At a recent conference, the Asset Management of China (AMAC) declared that there are 713 hedge funds in Zhejiang province alone – a surprisingly large number, considering some of the statements by international experts as recent as 2014 that there are no more than ten hedge funds in China. Futures trading is also up 30% on the main exchanges in China - a strong correlation.
Xiaomi teamed up with E Fund Management to offer a new money market fund last week. The fund will be available on the wealth management app installed on the Xiaomi operating system and will be similar to products offered by Alibaba and Tencent in that it offers higher-than traditional bank deposit rates and allows nearly instant liquidity.
Globally there have been few examples, if any, of traditional financial institutions getting full use of customer big data to provide a mass-market asset management product. There are of course specialized hedgefunds and wealth management products that track market sentiment, but few beyond that. In China however, Internet giant Baidu and now, more recently, E-commerce tycoon Alibaba group are both changing the fintech landscape by how they are leveraging big data to bring new products to market.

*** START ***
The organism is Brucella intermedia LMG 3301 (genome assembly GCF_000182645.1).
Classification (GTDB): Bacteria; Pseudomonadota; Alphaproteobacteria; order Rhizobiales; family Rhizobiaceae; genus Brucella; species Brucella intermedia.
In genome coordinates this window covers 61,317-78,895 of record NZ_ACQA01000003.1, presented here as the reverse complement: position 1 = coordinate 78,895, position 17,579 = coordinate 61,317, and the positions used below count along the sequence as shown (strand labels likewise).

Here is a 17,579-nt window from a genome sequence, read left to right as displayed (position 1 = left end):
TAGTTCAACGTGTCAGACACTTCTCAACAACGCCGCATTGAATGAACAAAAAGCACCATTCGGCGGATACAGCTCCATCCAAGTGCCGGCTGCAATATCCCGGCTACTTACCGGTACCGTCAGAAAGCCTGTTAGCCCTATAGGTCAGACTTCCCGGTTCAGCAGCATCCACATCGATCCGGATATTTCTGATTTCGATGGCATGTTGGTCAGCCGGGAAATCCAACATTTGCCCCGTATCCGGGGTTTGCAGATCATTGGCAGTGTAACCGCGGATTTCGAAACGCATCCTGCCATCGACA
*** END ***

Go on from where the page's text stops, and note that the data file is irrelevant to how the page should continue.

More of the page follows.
Chinese investors continue to join the market rally at an unprecedented pace. Records were broken as 1.6 million accounts were opened from March 23rd and March 27th and only slightly less in the following week – 1.5 million...more than the population of a small city..., well a small city outside of China.